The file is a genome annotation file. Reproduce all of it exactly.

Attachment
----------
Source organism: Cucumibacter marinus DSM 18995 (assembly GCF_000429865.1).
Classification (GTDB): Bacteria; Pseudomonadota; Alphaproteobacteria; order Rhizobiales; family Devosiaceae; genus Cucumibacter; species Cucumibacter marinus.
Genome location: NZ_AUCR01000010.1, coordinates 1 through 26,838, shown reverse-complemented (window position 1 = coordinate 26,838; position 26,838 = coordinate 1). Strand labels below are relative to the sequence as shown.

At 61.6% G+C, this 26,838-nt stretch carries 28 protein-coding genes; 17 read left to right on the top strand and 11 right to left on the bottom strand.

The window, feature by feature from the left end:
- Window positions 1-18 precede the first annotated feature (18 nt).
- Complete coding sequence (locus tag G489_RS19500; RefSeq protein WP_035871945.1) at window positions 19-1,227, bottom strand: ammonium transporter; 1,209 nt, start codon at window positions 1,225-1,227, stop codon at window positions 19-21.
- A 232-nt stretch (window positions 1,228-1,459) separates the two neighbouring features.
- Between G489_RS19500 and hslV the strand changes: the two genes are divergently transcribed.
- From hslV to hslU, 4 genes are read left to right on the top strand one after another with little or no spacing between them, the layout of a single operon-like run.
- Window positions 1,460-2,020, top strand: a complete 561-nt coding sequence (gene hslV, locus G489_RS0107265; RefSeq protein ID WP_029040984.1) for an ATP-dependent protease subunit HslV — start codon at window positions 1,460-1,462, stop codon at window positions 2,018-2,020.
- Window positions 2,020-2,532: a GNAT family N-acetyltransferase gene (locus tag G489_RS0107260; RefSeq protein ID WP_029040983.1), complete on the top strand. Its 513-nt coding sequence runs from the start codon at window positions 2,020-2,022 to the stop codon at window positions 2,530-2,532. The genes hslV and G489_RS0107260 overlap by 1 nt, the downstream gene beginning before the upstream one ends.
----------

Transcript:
Source organism: Cucumibacter marinus DSM 18995 (assembly GCF_000429865.1).
Classification (GTDB): Bacteria; Pseudomonadota; Alphaproteobacteria; order Rhizobiales; family Devosiaceae; genus Cucumibacter; species Cucumibacter marinus.
Genome location: NZ_AUCR01000010.1, coordinates 1 through 26,838, shown reverse-complemented (window position 1 = coordinate 26,838; position 26,838 = coordinate 1). Strand labels below are relative to the sequence as shown.

At 61.6% G+C, this 26,838-nt stretch carries 28 protein-coding genes; 17 read left to right on the top strand and 11 right to left on the bottom strand.

The window, feature by feature from the left end:
- Window positions 1-18 precede the first annotated feature (18 nt).
- Complete coding sequence (locus tag G489_RS19500; RefSeq protein WP_035871945.1) at window positions 19-1,227, bottom strand: ammonium transporter; 1,209 nt, start codon at window positions 1,225-1,227, stop codon at window positions 19-21.
- A 232-nt stretch (window positions 1,228-1,459) separates the two neighbouring features.
- Between G489_RS19500 and hslV the strand changes: the two genes are divergently transcribed.
- From hslV to hslU, 4 genes are read left to right on the top strand one after another with little or no spacing between them, the layout of a single operon-like run.
- Window positions 1,460-2,020, top strand: a complete 561-nt coding sequence (gene hslV, locus G489_RS0107265; RefSeq protein ID WP_029040984.1) for an ATP-dependent protease subunit HslV — start codon at window positions 1,460-1,462, stop codon at window positions 2,018-2,020.
- Window positions 2,020-2,532: a GNAT family N-acetyltransferase gene (locus tag G489_RS0107260; RefSeq protein ID WP_029040983.1), complete on the top strand. Its 513-nt coding sequence runs from the start codon at window positions 2,020-2,022 to the stop codon at window positions 2,530-2,532. The genes hslV and G489_RS0107260 overlap by 1 nt, the downstream gene beginning before the upstream one ends.